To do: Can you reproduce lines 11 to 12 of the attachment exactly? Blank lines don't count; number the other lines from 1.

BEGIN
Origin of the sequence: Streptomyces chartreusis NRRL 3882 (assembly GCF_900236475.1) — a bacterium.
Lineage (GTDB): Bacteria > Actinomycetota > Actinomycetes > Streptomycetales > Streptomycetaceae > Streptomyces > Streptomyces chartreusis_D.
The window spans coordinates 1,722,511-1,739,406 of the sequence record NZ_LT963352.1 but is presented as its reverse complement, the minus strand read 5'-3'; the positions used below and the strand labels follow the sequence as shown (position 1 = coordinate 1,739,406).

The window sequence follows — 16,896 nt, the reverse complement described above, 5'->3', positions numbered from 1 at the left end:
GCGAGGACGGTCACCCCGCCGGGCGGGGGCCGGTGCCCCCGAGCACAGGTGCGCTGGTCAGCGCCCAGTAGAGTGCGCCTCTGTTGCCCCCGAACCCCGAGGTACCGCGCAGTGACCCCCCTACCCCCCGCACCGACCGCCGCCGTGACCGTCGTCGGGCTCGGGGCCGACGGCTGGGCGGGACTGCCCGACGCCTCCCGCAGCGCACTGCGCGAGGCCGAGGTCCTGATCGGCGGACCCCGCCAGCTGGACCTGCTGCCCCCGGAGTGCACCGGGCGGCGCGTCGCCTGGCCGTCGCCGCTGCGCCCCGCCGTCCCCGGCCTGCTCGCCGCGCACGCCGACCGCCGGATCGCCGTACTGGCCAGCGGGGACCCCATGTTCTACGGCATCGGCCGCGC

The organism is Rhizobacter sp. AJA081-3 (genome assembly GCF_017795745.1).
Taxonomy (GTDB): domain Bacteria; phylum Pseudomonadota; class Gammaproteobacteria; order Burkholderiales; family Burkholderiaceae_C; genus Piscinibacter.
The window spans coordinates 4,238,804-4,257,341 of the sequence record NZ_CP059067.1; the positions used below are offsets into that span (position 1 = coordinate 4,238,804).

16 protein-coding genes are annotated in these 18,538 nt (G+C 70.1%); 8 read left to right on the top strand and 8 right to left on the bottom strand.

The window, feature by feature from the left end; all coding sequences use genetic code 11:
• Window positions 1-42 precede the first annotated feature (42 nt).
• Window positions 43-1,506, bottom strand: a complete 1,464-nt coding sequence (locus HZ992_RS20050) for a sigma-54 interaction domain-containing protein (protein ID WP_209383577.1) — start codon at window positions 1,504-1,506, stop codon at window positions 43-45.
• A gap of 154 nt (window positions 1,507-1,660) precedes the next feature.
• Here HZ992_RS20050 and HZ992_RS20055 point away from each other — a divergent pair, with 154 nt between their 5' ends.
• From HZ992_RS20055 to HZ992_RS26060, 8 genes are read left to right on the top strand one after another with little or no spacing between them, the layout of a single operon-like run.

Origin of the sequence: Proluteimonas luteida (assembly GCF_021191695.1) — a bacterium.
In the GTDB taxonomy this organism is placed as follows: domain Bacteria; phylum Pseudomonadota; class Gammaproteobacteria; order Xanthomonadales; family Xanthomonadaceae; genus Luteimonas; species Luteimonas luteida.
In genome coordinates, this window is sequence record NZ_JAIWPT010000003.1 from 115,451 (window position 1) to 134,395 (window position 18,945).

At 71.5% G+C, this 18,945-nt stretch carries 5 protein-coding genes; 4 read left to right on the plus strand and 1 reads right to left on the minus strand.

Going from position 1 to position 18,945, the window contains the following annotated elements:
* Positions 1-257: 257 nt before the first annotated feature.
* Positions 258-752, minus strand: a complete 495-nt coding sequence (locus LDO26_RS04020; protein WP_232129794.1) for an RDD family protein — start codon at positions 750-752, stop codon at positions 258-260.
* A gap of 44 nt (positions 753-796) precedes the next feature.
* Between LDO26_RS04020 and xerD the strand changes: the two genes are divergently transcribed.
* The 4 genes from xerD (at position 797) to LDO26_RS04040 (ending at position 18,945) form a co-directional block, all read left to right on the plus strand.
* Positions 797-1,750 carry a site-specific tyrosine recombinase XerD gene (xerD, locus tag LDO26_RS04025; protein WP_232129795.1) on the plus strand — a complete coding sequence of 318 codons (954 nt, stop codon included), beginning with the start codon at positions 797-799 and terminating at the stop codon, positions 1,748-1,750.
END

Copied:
• Window positions 1-42 precede the first annotated feature (42 nt).
• Window positions 43-1,506, bottom strand: a complete 1,464-nt coding sequence (locus HZ992_RS20050) for a sigma-54 interaction domain-containing protein (protein ID WP_209383577.1) — start codon at window positions 1,504-1,506, stop codon at window positions 43-45.